According to one local oil and gas attorney, suits like this are nothing new. "We have surface owners locking gates, meeting them with guns, and the reason that happens is they're not part of the oil and gas lease. They're not getting any money," says Midland attorney Angela Staples.
Staples says, in many cases, it's because the surface owner simply doesn't understand their land is subject to an oil and gas lease until stakes begin to go up on their land. She adds, "the surface owners are very upset because they don't understand that in Texas the mineral estate is the dominant estate. They are the ones that have the right to come on and do what they need to do to extract those minerals."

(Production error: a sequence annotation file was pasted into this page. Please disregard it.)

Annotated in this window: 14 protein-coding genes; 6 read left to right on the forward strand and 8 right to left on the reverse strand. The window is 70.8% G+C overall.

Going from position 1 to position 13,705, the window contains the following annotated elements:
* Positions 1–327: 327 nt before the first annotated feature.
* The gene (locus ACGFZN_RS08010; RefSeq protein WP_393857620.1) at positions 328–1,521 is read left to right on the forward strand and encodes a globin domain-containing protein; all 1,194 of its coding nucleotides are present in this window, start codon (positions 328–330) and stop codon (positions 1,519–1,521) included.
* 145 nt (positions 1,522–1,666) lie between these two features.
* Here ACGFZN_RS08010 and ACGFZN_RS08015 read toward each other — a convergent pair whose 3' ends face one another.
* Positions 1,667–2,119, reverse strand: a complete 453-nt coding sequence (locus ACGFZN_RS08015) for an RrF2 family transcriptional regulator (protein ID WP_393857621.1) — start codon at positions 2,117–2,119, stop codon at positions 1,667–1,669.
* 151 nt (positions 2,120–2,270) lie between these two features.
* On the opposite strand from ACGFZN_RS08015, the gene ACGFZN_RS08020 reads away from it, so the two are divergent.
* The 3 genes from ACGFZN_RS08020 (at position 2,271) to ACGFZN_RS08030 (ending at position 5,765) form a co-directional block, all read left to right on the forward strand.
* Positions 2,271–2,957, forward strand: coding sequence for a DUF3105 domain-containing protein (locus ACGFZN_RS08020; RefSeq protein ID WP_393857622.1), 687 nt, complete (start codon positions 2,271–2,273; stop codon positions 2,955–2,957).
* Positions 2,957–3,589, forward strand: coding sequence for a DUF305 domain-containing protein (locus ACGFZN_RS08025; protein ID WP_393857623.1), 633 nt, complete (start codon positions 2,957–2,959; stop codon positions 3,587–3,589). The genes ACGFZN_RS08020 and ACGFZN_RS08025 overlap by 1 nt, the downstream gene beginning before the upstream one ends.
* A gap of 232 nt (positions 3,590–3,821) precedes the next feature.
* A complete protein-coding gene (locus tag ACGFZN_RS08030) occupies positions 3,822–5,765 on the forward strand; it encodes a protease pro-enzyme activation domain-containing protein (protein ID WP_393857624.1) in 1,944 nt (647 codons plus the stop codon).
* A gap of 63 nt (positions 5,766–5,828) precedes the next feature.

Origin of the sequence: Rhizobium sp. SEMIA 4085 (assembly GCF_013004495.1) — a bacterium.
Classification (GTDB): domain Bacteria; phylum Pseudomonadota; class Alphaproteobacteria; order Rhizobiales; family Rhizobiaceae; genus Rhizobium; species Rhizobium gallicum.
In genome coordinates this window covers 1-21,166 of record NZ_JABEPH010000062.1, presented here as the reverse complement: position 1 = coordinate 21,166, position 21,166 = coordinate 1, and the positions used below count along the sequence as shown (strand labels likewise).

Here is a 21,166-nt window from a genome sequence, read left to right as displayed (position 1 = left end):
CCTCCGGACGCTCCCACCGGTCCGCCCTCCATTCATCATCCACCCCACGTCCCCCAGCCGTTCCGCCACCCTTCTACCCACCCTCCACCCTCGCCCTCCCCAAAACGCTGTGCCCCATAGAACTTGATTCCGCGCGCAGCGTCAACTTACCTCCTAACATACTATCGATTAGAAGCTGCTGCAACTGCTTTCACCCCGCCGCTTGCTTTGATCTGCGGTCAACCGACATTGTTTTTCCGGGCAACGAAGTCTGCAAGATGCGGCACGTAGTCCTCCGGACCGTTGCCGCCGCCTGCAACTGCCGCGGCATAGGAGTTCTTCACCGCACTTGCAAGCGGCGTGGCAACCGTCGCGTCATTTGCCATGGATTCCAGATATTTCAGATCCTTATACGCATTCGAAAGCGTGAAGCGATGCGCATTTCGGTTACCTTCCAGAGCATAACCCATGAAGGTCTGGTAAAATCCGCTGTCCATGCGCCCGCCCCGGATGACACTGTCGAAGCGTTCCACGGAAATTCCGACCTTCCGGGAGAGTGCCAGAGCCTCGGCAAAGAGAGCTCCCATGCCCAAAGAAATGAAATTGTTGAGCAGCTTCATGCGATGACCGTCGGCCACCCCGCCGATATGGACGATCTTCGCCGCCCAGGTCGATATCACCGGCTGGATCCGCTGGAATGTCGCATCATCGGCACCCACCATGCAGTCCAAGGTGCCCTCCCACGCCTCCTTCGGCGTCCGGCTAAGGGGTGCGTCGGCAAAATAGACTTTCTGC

Whether the surface owner understands the law or not, Staples says this type of lawsuit is nothing new. "There are a lot of lawsuits against operators by surface owners alleging unreasonable use or damages or contamination, and that's what this suit is basically about."
Although the defendants will most likely argue to get the claims taken out of the lawsuit, she says in most cases, the plaintiff will get their day in court. "In Texas, almost anyone can sue anyone over anything, and you'll likely end up in court. So, the likelihood that they're actually going to get to court and in front of the jury is actually pretty good."
Whether the surface owner will succeed isn't as easy. Staples says, "Texas courts are extremely mineral owner driven and oil driven. That's how we make our money. A lot of land in Texas is owned by the state of Texas and University Lands. So, there's a lot of law in favor of the surface owner."
We have contacted the plaintiff and some defendants in this particular case. They are deciding how much information they want to share at this time. We will continue to follow the case, and bring you more information as it comes in.